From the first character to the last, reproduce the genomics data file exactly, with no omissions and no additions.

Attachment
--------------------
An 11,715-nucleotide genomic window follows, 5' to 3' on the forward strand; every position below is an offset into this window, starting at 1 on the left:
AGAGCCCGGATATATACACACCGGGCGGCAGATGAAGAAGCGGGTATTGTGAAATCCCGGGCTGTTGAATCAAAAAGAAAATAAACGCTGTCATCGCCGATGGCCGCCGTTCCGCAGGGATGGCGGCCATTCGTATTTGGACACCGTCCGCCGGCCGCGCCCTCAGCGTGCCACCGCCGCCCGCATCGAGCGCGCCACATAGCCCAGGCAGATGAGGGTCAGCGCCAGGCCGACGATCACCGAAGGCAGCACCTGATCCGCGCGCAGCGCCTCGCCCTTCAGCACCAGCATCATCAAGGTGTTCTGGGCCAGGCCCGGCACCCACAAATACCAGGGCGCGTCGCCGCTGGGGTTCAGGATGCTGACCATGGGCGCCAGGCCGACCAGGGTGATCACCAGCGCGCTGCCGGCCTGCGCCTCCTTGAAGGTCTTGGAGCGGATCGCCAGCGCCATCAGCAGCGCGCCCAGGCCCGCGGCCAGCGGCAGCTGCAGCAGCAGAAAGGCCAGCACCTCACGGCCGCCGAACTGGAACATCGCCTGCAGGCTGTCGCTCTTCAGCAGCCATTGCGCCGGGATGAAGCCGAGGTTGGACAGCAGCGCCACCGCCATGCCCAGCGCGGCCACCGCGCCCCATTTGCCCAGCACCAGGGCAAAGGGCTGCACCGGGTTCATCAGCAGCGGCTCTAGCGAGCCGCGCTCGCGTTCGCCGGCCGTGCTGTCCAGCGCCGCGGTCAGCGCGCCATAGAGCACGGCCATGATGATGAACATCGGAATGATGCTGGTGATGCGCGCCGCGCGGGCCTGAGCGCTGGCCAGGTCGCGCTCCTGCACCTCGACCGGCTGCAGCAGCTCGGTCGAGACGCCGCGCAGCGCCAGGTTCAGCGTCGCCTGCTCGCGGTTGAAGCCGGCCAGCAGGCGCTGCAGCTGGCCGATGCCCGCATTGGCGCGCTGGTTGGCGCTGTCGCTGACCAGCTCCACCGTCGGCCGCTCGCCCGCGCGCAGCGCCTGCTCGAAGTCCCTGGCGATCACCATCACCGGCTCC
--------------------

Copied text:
An 11,715-nucleotide genomic window follows, 5' to 3' on the forward strand; every position below is an offset into this window, starting at 1 on the left:
AGAGCCCGGATATATACACACCGGGCGGCAGATGAAGAAGCGGGTATTGTGAAATCCCGGGCTGTTGAATCAAAAAGAAAATAAACGCTGTCATCGCCGATGGCCGCCGTTCCGCAGGGATGGCGGCCATTCGTATTTGGACACCGTCCGCCGGCCGCGCCCTCAGCGTGCCACCGCCGCCCGCATCGAGCGCGCCACATAGCCCAGGCAGATGAGGGTCAGCGCCAGGCCGACGATCACCGAAGGCAGCACCTGATCCGCGCGCAGCGCCTCGCCCTTCAGCACCAGCATCATCAAGGTGTTCTGGGCCAGGCCCGGCACCCACAAATACCAGGGCGCGTCGCCGCTGGGGTTCAGGATGCTGACCATGGGCGCCAGGCCGACCAGGGTGATCACCAGCGCGCTGCCGGCCTGCGCCTCCTTGAAGGTCTTGGAGCGGATCGCCAGCGCCATCAGCAGCGCGCCCAGGCCCGCGGCCAGCGGCAGCTGCAGCAGCAGAAAGGCCAGCACCTCACGGCCGCCGAACTGGAACATCGCCTGCAGGCTGTCGCTCTTCAGCAGCCATTGCGCCGGGATGAAGCCGAGGTTGGACAGCAGCGCCACCGCCATGCCCAGCGCGGCCACCGCGCCCCATTTGCCCAGCACCAGGGCAAAGGGCTGCACCGGGTTCATCAGCAGCGGCTCTAGCGAGCCGCGCTCGCGTTCGCCGGCCGTGCTGTCCAGCGCCGCGGTCAGCGCGCCATAGAGCACGGCCATGATGATGAACATCGGAATGATGCTGGTGATGCGCGCCGCGCGGGCCTGAGCGCTGGCCAGGTCGCGCTCCTGCACCTCGACCGGCTGCAGCAGCTCGGTCGAGACGCCGCGCAGCGCCAGGTTCAGCGTCGCCTGCTCGCGGTTGAAGCCGGCCAGCAGGCGCTGCAGCTGGCCGATGCCCGCATTGGCGCGCTGGTTGGCGCTGTCGCTGACCAGCTCCACCGTCGGCCGCTCGCCCGCGCGCAGCGCCTGCTCGAAGTCCCTGGCGATCACCATCACCGGCTCC